The keybed will be attached to a PCB via a bundle of wires or a ribbon cable. It’s best to disconnect this from the PCB before working. If it’s a thin plastic ribbon cable, be extra careful to not kink it. These are notoriously weak. Also if your synth has aftertouch, you’ll need to be aware of the aftertouch strip as well (usually somewhere under the keys). If you can avoid touching this, it’s best to stay away, as these can be temperamental. Remember, we’re only cleaning the keys, not taking the whole assembly apart.

Cleaning The Keys

Once you have the keybed separated from the rest of the machine, you’ll need to remove each individual key. There are almost as many keybed assemblies as there are synthesizers, but the main idea should be the same: the key is hooked into the assembly via tabs on the end of the key, with tension provided by a spring. The spring could be under it, as with this Poly-800 ii, or it could connect behind it. Remove each key one by one, starting at one end and working your way down. The black keys will likely be blocked by the white, so remove those last.

Next, it’s bath time. Take your keys – black and white – and place them in a bucket or other container for washing. Add warm water and a little dish soap and let them soak for an hour or so. While you’re waiting, feel free to clean out the dust bunnies, leaves, pencils, dead bugs, or whatever else has accumulated inside your machine. If the keybed is looking a little dusty, feel free to give it a hoover but be careful to not suck up any of the rubber plungers, as they’re what create contact with the keyboard PCB. In the future, we’ll talk about how to repair dead notes by cleaning these contacts.

After they’ve had a good soak, remove each key one by one and rinse them off. There may still be some grime clinging to them so use another microfibre cloth to get this off. Set them aside to dry. We usually give them one final wipe to make sure they’re clean and free of water before reassembly – you definitely don’t want any moisture inside your synthesizer.


The next step is putting the keys back in the keybed assembly. Each key will be marked with its letter position (C, D, E, etc.). Note that the top C key is uniquely wide. Don’t break that one. They’re always the most expensive to replace. Make sure you have replaced the spring correctly so you have the right amount of tension for each key.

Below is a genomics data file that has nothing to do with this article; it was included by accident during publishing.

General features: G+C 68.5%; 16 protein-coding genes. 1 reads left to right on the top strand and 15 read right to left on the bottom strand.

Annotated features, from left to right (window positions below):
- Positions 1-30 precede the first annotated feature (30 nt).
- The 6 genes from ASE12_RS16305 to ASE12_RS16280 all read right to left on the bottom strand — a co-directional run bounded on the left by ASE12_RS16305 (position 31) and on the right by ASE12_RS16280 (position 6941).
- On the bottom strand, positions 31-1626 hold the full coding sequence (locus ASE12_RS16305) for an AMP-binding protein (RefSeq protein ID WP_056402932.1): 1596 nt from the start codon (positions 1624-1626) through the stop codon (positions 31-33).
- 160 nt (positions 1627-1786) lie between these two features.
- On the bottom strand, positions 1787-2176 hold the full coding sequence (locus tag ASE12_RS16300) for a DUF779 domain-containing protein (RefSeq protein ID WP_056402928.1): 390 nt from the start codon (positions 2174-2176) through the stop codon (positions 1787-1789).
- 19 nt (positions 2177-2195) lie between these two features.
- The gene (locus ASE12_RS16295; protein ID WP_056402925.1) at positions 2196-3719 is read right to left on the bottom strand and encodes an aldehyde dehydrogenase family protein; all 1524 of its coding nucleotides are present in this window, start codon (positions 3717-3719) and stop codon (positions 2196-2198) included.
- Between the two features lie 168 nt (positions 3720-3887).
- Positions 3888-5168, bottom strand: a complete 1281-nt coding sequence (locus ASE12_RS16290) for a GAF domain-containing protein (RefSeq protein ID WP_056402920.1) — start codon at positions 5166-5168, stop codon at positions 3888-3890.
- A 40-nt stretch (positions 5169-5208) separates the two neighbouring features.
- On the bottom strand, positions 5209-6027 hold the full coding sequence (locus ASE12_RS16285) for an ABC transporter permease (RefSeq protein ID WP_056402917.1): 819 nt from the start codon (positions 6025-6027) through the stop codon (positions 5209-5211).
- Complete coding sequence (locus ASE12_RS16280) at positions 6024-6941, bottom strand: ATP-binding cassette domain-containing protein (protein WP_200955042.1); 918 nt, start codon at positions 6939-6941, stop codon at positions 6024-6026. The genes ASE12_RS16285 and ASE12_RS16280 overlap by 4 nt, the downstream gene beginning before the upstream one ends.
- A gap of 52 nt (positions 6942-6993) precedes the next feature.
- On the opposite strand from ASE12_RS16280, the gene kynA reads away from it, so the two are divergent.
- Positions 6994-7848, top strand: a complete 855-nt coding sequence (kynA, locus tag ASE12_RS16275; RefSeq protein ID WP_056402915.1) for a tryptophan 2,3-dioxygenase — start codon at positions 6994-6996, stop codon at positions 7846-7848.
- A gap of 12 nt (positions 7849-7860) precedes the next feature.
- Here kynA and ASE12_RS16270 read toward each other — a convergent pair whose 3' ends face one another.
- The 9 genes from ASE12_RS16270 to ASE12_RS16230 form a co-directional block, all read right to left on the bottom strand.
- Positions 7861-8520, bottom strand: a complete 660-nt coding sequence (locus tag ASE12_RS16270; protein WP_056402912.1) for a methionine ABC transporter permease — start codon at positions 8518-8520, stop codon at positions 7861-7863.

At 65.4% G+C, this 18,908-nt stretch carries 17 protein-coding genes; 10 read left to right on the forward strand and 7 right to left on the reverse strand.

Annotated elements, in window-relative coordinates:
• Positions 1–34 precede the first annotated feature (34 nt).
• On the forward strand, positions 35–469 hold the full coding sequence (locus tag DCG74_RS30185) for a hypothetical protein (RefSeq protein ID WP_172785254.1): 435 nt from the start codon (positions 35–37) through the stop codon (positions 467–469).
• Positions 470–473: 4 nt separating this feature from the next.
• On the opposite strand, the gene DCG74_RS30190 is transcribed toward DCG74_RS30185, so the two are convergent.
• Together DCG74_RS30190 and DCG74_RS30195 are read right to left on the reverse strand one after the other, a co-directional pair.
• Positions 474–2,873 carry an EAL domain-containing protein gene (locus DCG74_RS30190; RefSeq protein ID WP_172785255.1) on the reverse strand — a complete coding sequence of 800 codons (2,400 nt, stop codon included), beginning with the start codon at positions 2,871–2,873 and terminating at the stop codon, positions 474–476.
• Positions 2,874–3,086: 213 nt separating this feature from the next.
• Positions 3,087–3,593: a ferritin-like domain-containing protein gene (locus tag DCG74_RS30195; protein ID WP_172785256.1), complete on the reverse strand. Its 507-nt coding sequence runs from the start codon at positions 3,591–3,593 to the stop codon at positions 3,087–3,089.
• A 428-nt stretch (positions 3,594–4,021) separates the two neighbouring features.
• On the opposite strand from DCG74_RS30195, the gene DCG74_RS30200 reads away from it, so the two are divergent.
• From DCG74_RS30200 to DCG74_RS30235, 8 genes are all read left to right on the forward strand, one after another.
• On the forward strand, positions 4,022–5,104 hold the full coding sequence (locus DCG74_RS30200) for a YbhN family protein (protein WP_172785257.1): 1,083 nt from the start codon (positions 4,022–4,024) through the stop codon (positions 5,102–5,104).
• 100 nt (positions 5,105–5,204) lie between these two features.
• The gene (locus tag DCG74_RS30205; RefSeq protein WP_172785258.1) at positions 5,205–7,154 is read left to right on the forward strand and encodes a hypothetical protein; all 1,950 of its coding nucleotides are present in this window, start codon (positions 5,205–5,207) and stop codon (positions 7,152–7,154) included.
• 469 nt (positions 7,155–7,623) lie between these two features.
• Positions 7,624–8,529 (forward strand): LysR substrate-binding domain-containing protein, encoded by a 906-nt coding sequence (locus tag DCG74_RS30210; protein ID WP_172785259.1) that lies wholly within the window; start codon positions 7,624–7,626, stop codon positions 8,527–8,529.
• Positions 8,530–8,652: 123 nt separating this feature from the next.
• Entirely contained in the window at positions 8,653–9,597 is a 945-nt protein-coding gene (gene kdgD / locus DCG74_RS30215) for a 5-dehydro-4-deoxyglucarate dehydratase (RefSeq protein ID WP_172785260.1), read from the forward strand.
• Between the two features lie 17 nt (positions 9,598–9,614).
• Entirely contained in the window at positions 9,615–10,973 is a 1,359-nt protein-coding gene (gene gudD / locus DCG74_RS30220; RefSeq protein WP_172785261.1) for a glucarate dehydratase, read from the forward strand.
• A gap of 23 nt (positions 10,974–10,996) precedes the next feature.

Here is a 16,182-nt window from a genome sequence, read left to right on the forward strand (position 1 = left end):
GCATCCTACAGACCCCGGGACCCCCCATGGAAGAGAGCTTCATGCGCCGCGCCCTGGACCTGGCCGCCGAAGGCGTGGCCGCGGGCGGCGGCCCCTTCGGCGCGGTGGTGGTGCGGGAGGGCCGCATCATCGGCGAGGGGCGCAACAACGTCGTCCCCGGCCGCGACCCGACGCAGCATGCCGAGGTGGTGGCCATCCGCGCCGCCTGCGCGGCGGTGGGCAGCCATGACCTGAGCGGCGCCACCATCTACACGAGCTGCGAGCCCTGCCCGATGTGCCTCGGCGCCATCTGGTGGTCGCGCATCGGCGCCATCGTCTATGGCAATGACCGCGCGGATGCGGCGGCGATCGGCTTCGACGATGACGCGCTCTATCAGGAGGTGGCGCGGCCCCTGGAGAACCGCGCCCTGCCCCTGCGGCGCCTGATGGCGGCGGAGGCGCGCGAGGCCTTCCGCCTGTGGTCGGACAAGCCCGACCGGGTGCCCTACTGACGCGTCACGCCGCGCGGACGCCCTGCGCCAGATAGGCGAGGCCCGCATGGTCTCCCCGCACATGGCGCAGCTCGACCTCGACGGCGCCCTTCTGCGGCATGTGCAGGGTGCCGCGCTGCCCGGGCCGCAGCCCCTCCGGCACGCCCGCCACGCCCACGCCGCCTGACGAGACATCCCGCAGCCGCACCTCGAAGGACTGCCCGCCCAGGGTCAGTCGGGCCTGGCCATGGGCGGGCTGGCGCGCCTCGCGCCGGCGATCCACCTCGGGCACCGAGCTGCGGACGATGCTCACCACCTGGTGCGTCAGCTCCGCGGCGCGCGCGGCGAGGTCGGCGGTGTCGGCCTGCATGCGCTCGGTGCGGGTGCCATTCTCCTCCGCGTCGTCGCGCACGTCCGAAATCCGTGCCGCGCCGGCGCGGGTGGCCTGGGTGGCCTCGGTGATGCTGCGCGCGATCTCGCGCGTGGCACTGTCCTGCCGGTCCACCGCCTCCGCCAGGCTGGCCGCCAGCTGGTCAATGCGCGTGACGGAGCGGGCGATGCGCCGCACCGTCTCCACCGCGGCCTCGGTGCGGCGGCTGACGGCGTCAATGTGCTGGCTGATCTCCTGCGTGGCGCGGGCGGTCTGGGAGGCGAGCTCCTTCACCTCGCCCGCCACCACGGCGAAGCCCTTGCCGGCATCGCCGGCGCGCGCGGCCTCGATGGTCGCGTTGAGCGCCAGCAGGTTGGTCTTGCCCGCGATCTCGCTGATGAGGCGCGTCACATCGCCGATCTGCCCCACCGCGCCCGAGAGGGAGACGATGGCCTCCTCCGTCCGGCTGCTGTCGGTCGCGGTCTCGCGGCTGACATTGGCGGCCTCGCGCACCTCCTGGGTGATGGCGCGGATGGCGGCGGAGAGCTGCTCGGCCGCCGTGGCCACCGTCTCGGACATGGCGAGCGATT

The key’s position on the keyboard is usually printed on the bottom.

Lastly, put the keybed assembly back in, making sure to reconnect any cables that you disconnected, and put back all the screws. Are there any left over? If so, check your pictures to see if you forgot anything. You did take pictures, right?

Nice and clean.

When it’s safe to do so, plug in the synth, turn it on, and test all the keys. No dead notes? Congratulations! If you do have a few bum spots, don’t worry. Turn it off, unplug it, go back inside, and check that you haven’t put back a key crooked, or accidentally moved a plunger strip. Are all the wires back in their correct sockets? If you can’t reverse engineer your mistake, call a tech. Better safe than sorry, after all.

Replacing Broken Keys

In the case where you just need to replace a broken key you probably won’t need to remove them all, although you may need to remove a few surrounding ones to get at it. As with cleaning, remove the keybed assembly, disengage the key from the housing, and then slot in the new one. Make sure to hold onto your spring, as the replacement key may not include one.

One of the teeth that hold the key into the assembly has broken off. This will need to be replaced.

Replacement keys are available from dedicated synth part stores as well as on the usual auction sites like eBay and Reverb.

The more time you spend inside your synthesizers and other gear, the more comfortable you’ll be with doing minor maintenance and repair. Just remember to go slowly, document the process, be safe, and have fun.

Author Adam Douglas
16th February, 2021